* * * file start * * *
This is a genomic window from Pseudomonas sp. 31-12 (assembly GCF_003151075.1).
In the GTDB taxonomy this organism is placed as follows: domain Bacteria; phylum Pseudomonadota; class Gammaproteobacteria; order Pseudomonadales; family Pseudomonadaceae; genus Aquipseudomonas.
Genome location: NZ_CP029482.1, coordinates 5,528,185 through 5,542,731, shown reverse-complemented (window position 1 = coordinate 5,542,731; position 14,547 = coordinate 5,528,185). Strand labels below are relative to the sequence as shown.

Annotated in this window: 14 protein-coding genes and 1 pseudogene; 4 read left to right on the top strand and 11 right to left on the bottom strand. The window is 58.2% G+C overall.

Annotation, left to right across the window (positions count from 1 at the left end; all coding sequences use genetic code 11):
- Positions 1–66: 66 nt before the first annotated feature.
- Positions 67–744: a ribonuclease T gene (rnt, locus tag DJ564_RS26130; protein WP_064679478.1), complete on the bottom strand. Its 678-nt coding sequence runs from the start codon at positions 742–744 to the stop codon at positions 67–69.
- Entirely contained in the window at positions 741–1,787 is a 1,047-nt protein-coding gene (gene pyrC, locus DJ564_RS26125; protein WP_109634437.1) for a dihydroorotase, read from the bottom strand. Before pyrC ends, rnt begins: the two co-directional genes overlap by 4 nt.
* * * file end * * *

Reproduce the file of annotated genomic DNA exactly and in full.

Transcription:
This is a genomic window from Pseudomonas sp. 31-12 (assembly GCF_003151075.1).
In the GTDB taxonomy this organism is placed as follows: domain Bacteria; phylum Pseudomonadota; class Gammaproteobacteria; order Pseudomonadales; family Pseudomonadaceae; genus Aquipseudomonas.
Genome location: NZ_CP029482.1, coordinates 5,528,185 through 5,542,731, shown reverse-complemented (window position 1 = coordinate 5,542,731; position 14,547 = coordinate 5,528,185). Strand labels below are relative to the sequence as shown.

Annotated in this window: 14 protein-coding genes and 1 pseudogene; 4 read left to right on the top strand and 11 right to left on the bottom strand. The window is 58.2% G+C overall.

Annotation, left to right across the window (positions count from 1 at the left end; all coding sequences use genetic code 11):
- Positions 1–66: 66 nt before the first annotated feature.
- Positions 67–744: a ribonuclease T gene (rnt, locus tag DJ564_RS26130; protein WP_064679478.1), complete on the bottom strand. Its 678-nt coding sequence runs from the start codon at positions 742–744 to the stop codon at positions 67–69.
- Entirely contained in the window at positions 741–1,787 is a 1,047-nt protein-coding gene (gene pyrC, locus DJ564_RS26125; protein WP_109634437.1) for a dihydroorotase, read from the bottom strand. Before pyrC ends, rnt begins: the two co-directional genes overlap by 4 nt.